How to Build a Smart Yet Simple Social Media Marketing Plan [Template]

How to Build a Smart Yet Simple Social Media Marketing Plan [Template]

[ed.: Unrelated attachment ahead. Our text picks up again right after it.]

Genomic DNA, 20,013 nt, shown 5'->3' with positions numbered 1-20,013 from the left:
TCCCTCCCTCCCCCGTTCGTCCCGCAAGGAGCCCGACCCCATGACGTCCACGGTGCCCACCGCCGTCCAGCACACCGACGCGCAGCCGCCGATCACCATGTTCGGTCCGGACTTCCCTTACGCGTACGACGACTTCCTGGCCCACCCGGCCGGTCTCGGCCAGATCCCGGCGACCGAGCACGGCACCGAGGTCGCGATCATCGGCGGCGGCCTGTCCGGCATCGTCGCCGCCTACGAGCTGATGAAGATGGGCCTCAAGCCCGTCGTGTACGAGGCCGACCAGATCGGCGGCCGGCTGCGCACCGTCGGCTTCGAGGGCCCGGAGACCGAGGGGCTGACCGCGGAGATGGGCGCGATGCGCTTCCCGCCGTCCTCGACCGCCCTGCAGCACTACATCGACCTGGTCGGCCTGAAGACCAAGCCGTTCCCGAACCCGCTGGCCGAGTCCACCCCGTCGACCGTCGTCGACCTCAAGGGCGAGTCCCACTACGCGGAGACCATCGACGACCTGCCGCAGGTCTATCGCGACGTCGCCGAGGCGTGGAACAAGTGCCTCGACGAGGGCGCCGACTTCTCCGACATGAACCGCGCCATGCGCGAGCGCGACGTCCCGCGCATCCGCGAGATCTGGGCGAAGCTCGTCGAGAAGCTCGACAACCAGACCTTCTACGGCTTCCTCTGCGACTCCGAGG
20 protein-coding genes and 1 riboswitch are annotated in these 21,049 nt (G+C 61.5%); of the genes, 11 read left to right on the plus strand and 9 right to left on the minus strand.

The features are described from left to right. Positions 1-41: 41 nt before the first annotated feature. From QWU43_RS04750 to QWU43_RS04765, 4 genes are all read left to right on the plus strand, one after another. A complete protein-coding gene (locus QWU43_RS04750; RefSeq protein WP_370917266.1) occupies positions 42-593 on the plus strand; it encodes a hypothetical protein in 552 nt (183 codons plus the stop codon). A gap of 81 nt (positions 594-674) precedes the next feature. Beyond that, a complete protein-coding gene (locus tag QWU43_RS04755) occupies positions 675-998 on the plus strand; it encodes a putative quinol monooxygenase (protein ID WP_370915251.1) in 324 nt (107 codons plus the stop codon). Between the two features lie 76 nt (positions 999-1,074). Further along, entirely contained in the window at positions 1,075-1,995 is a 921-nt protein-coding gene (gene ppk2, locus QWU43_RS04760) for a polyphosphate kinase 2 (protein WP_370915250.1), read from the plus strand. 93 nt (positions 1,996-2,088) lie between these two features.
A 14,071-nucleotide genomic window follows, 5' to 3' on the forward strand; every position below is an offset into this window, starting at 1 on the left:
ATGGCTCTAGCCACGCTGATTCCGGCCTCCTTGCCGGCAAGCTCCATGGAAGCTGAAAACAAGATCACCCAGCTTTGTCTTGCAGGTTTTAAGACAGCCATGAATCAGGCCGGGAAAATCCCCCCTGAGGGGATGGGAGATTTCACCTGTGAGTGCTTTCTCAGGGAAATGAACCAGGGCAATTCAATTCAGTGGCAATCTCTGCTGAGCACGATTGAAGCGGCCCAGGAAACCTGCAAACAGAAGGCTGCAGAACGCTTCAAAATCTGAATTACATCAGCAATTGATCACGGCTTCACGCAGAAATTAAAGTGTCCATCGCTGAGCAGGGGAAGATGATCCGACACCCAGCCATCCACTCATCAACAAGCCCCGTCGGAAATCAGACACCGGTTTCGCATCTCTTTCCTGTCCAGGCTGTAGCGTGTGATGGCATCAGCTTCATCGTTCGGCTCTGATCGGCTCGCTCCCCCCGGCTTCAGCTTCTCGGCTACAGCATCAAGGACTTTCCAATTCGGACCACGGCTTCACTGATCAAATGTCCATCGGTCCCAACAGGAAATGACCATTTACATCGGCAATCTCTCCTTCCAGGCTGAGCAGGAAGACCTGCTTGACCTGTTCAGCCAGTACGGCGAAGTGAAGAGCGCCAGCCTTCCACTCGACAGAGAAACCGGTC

But one thing that can make your decisions more straightforward is establishing a channel plan – an advanced directive for how your brand can and should distribute its content marketing efforts on rented channels like social media, and what you expect to achieve. But plastering your brand’s content across every social network, trendy news site, and video platform that comes along is not a channel plan. Remember: Your content marketing strategy should define your social media marketing strategy – not the other way around – because it’s always best to evaluate each social channel against your strategic goals and audience needs before you distribute content there. And when you turn this evaluation into an actionable plan, everybody on your team will know where, when, and what they should be posting on each channel, as well as what their efforts are meant to achieve. Let’s take a closer look at each one: Social media channel choices The nature of each channel and the engagement preferences of its core community will play a major role in deciding whether your content is a good fit. What kinds of content will work best on this platform? If your responses don’t reveal a compelling opportunity to engage on that channel or if the platform’s environment isn’t well-suited to your brand’s content vision and mission, it may be best to step away and reserve your team’s resources for channels that are a better fit. Current events As trending topics come into the spotlight, they can present timely distribution opportunities. The following is a snapshot of the information I recommend accounting for in your initial channel plan, but you can also download a copy of the template I built (go to “File > Download As >” and select the format you would like), and customize it for your needs: Who we will reach: The persona(s) most active/engaged on this channel Target goals/benefits: What this channel will help accomplish; any unique opportunities that can’t be achieved elsewhere Featured topics: Subject areas/conversations likely to resonate with this community Target velocity: How often and what time of day to post on this channel; how much time to spend monitoring and contributing to other relevant conversations Tone and rules of engagement: Conversation style and voice that works best; special criteria or considerations to follow (e.g., “140 characters or less,” “avoid enabling videos to play automatically,” “emphasize visuals over text”) Team resources: Team member in charge of communication on this channel; other personnel authorized to post on company’s behalf; whom to notify if questions arise or issues escalate Call to action: Owned media/conversion point to drive traffic to Key performance indicators: Metrics to gauge content performance against goals Editor’s note: While CMI was used as a reference for this template, the sample data shown here does not represent our channel plan. You may also want to consider including the following data: Target keywords/hashtags: A list of the keywords you are likely to target will make you more effective at including them in the content you post Potential distribution partners: Any influencers, industry experts, or network connections you may have at your disposal who can help manage and amplify your outreach on the channel Promotion opportunities: Tools, paid campaigns, and other opportunities you can leverage to support the content you post Conclusion No matter how far and wide your business intends to extend its reach, successful content marketing distribution often comes down to having a strategic, systematic, and scalable approach.